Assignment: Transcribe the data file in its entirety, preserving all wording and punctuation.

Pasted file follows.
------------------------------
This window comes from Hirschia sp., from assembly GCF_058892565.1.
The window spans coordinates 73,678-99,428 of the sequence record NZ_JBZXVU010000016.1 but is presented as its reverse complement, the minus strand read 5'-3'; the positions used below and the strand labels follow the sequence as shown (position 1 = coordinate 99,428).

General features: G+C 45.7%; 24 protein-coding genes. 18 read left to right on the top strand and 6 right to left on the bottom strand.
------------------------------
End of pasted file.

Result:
This window comes from Hirschia sp., from assembly GCF_058892565.1.
The window spans coordinates 73,678-99,428 of the sequence record NZ_JBZXVU010000016.1 but is presented as its reverse complement, the minus strand read 5'-3'; the positions used below and the strand labels follow the sequence as shown (position 1 = coordinate 99,428).

General features: G+C 45.7%; 24 protein-coding genes. 18 read left to right on the top strand and 6 right to left on the bottom strand.